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“Always follow your dreams”: One woman’s story from Cambodia

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Women in Cambodia often face difficult social and economic conditions (image by Suzana Sorinchan via Pixnio).

“You should always have a dream and you should always try to achieve your dreams,” Rossokna told me. She’s a 39-year-old woman from a small village just north of Cambodia’s capital, Phnom Penh.

We were sat together in a cafe in the small town of Kampot, situated along Cambodia’s southern coast.

Life is not easy. Sometimes we’re not always successful the first time that we try something but you have to keep trying,” she said. “Always have a dream and always try to achieve your dream.”

Rossokna’s words resonated with me. After having spent more than 16 years travelling throughout various parts of the world, I have noticed how often women are prevented from achieving their dreams.

This might be because they weren’t allowed to have an education or because they were required to stay and work in the house all day. It might be because they have been told that “girls don’t do that” or because of the extremely high prevalence of sexual harassment in their society that makes them feel unwilling to do anything in public.

For women and girls who have the additional barrier of poverty in front of them, achieving their dreams is even more challenging.

So I when I met Rossokna, I wanted to tell a little bit of her story because she is an example of how you can do anything, if you just try.

Rossokna grew up in poverty. At just 15-years-old, her parents separated and left her alone to take care of her brother and sisters after her parents separated. This wasn’t easy.

They went to live with their aunty in Phnom Penh. But that too was really difficult.

Living with my aunty wasn’t good,” she told me. “I would have to stay in the house all day and do everything for them. I didn’t go to school and at night, I had nothing to sleep on, my cousins had everything, a mattress and a pillow, but not me.”

Rossokna said:

“There was another lady living in the house who sold apples in the market. She would collect all the little stickers on the apples to make a pillow for me to sleep on.”

She decided to go back to her village, but without the support of her parents, she had to find a way of making money. She started to make snacks from the fruit in her garden and selling them in the market.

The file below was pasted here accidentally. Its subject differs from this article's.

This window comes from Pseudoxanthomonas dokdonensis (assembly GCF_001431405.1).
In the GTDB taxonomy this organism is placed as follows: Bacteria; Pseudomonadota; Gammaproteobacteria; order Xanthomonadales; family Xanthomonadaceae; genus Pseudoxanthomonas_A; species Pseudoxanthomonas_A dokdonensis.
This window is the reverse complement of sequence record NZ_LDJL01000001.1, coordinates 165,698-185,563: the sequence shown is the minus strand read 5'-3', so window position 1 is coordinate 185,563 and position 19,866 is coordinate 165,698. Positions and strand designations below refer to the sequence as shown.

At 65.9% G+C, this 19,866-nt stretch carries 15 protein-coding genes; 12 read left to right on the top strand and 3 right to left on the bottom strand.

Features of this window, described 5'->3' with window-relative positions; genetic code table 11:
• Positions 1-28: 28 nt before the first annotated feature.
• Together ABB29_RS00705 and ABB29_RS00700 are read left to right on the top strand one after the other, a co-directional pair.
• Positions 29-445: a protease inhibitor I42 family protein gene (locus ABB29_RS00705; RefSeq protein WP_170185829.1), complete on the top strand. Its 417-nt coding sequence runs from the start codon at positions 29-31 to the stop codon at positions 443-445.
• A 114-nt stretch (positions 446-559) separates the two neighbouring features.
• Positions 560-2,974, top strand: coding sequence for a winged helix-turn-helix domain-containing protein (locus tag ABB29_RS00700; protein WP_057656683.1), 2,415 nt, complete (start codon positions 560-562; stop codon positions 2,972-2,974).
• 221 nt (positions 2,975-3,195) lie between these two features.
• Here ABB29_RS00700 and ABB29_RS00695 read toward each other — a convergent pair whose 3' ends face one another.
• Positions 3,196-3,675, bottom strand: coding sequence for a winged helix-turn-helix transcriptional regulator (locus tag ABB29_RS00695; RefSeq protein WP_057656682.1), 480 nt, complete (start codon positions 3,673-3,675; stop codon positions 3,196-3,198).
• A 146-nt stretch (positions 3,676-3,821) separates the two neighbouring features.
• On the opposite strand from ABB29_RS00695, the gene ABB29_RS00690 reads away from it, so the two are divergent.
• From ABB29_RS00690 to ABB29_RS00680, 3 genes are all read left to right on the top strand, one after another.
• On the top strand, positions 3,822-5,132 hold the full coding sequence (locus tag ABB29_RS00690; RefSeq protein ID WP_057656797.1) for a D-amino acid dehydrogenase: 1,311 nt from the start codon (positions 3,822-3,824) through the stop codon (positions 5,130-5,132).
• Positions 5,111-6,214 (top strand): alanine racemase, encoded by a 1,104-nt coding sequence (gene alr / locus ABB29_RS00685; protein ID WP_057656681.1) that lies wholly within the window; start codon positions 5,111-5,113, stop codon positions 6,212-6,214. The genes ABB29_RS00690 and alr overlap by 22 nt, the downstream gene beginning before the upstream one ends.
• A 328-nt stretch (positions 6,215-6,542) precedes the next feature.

There were some days when I didn’t have food. I was always thinking about how I could make my life better,” she said.

Rossokna then decided to go and work in one of the many factories around Phnom Penh, which were notorious for their low wages and harsh conditions.

Despite this, getting a job in one of the factories was not easy. She described arriving at the gates of one of the factories and having to push through the swarms of women at the gate, all trying to seek work.

She was given a job, however, and at just $17 a month, she was happy. After all, she was working.

As she gained more experience, she moved to different factories where she could earn more money. She began to earn $40 a month, then $80 and then $100. She lived in a small room with five other people and worked all of the time.

But her real dream was to have her own salon.

So with a little bit of money behind her, she decided to try. She found a salon who for $10 a day, would teach her what to do.

She would then work in the factory during the day and go to the salon in her lunch breaks, never taking a day off.

Always wanting to get better, Rossokna decided that wanted to study at a better school and with the help of her sister, that’s what she did.

But then her mother called her back to the village for an arranged marriage.

Rossokna’s marriage, however, was not a happy one. Her husband was controlling over money and he would also force her to sleep with him.

Even when she became pregnant with their child and after she gave birth and was in pain, he would still force her, declaring that it was his right.

Not being able to stand it anymore, she ran away to a woman’s shelter in Phnom Penh with her son. She returned to work in one of the factories and to live with her aunty who took care of her son while she was working.

But when she discovered that they were beating her son while she was at work, she couldn’t stay anymore.

At this point, tears began to fall down her face; her pain evident.

So she decided to go back to her village and see her husband and her mother again. However, things did not improve with her husband. So determined to make her life better, she got a divorce. A process that in a country like Cambodia, wasn’t easy.

She then went on to fulfil her dreams and opened up her own hair and nail salon. Just on the outside of Kampot, in her salon called Racksmey Salon, she has employed a number of other young women.

When I heard Rossokna’s story, I thought that even when you have most tremendous difficulties in your life, with hard work and determination you can achieve what it is that you want to do with your life.

Rossokna’s story shows us that with strength and courage, no barrier is too high.

I think that it’s possible to do all of the things in life that you want to do," she said to me at the end of our talk. "If you don’t have somebody to help you, then you should help yourself.”

Rossokna's final message to me is powerful:

“I never give up.” 

Johanna Higgs is an anthropologist and founder of Project MonMa, which advocates for women’s rights around the world.

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